I’d happily recommended Cairns City Apartments to any families wanting to visit Cairns and use the apartment as a base station for adventures in and around Cairns. The staff in the reception area were really friendly and helpful. You need to understand these are not serviced apartments, so while towels and enough stuff is provided to get you through one night, you will need to buy food and soap and other toiletries. This is easy because the Cairns Central shopping mall is just across the road.
We all woke up early so we could catch the sunrise on the Cairns Marina. The sky was a little gloomy with heavy clouds.
On the way back we stopped at Silk Caffe and had breakfast. I had a chicken bacon brie cranberry wrap.
After breakfast, we walked back to the apartment to get ready for a cruise out to the Sunlover Reef Pontoon for some snorkelling, sunning and water sliding.
Our start time was a little delayed so we sat in the sun and cloud cover as it alternated and occasionally rained. After a few sun showers, it stayed fine all day.
Here’s a photo of me sitting like Buddha.
Check out the cool bag we bought for $2 to carry all our stuff.
The cruise out to the pontoon takes a bit under two hours and is broken up by a stop at Fitzroy Island to offload passengers.
The sea wasn’t rough but the swell created a nice roll so that the boat was a “bucket of vomit” by the time we got to the pontoon. I’ve never seen so many sick bags used and I’ve not seen so much vomit in bags. It never ceases to amaze me when people step on board and the first thing they do is have a mug or tea or coffee and some snacks. Little do they realise they do it at their peril. We came prepared with crystallised ginger. They only time, when the puking stopped, was when a whale was seen and everyone moved to starboard making me appreciate even more the modern marine technology associated with modern vessels.
A Google map I made with the GPS coordinates from the journey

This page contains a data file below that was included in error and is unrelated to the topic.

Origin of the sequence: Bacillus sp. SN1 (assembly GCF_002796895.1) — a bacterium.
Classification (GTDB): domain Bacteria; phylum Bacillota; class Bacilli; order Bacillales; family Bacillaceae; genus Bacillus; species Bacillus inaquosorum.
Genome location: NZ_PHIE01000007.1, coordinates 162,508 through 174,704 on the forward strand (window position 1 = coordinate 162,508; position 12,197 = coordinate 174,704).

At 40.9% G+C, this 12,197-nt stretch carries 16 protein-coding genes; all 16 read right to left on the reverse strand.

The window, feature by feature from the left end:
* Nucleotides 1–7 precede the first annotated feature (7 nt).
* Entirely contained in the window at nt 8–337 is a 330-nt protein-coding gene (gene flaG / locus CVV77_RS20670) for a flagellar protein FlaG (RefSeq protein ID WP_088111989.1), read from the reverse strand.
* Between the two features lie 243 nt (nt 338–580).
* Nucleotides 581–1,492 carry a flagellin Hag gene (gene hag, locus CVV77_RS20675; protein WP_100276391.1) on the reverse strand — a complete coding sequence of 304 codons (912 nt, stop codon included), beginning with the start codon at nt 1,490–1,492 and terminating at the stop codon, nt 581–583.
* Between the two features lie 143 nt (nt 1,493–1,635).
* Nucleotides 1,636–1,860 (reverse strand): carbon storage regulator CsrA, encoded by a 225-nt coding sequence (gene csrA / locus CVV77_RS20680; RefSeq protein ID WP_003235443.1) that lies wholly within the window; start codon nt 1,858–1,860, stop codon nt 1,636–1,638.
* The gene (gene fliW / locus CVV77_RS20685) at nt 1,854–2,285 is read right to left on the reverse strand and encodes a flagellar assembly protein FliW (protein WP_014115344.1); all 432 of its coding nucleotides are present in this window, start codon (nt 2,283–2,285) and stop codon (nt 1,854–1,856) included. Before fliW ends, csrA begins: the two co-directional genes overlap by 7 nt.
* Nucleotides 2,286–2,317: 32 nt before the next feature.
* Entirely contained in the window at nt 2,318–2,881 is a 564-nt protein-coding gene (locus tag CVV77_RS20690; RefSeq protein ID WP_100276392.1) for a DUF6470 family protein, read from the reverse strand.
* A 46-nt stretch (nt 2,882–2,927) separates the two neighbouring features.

I’ve noticed some web browsers do not render this map. I know it works in Chrome. Sorry if you’re viewing using Safari or Internet Explorer versions that cannot render this Google map.
While we steamed towards the pontoon I was taken by the amount of expensive camera equipment being carried on board. I also spent time admiring some of the timepieces on the wrists of many of the passengers. The glass with the cameras was a sight to behold, lots of red ringed Canon glass and many fine Nikon full frame lenses. As much as people talk about the move from DSLRs to mirrorless systems, I didn’t see any Sony other than my own, I saw a couple of micro four thirds systems, mostly Panasonic. The overwhelming majority of “memory makers” though were smartphones. It staggers me the penetration smartphones have made into the photography market. What bewilders me is the number of people who I see digitally zooming on their smart devices. Oh, and another thing, I remain amazed by the number of people who use an iPad or similar tablet as their main memory maker. I find it remarkable. Good on them I say for having the desire. I’d be too embarrassed to hold up my 9.7 inch iPad in a crowd. That said, walking around with my Sony α7ii with a 24–240 mm f/3.5–6.3 lens isn’t inconspicuous. I’m constantly impressed at how adept my daughters are with their smartphones, especially their photography and videography as it relates to apps like Snapchat and Instagram and Facebook. They take selfies like professionals and seem to be in constant contact with their friends.
On the wristwatches, I’m no collector or expert, I just like the look of a nice watch.
When we arrived at the pontoon I was surprised (pleasantly) to see there was a Vodafone 4G signal and the strength was pretty good. It would mean Instagram would be possible from the pontoon!
The first thing we did was board a glass bottom boat to look at some coral. It was low tide so we weren’t able to float over coral bommies for a close look. We just skirted around the edges and admired the different types of coral and various fish we saw. Mike, the guide, wasn’t the most talkative bloke. I felt grateful for the similar trips I’d done before and my reading about the Great Barrier Reef from childhood through to adulthood.
After the short glass bottom boat ride, we prepared to go snorkelling. I love snorkelling. My kids love snorkelling. It’s just one of the best things in the world to do if you can. The feeling of buoyancy, the feeling of being engulfed in water as it supports my weight. The feeling of being so close to so much fauna. Coral is just amazing, so many different varieties and so many colours. The fish are also so diverse in size, shape and colour. I’ve previously been snorkelling near reef sharks and never felt danger. I’ve seen a few sea snakes and I am scared of them. I’m not a fan of snakes. We saw a few green sea turtles too.
While I did take a camera with me (not the Sony), I didn’t spend too much time shooting still images or video. I was just enjoying diving down as deep as my lungs would let me so I could explore the coral and see the different types of fish. My daughters were content on the surface, not diving. One day, I’d love to go scuba diving with them. That would be real freedom.
Here is a gallery of photographs I shot while snorkelling. Click on a photograph and a gallery will pop up and you can flick through the photographs.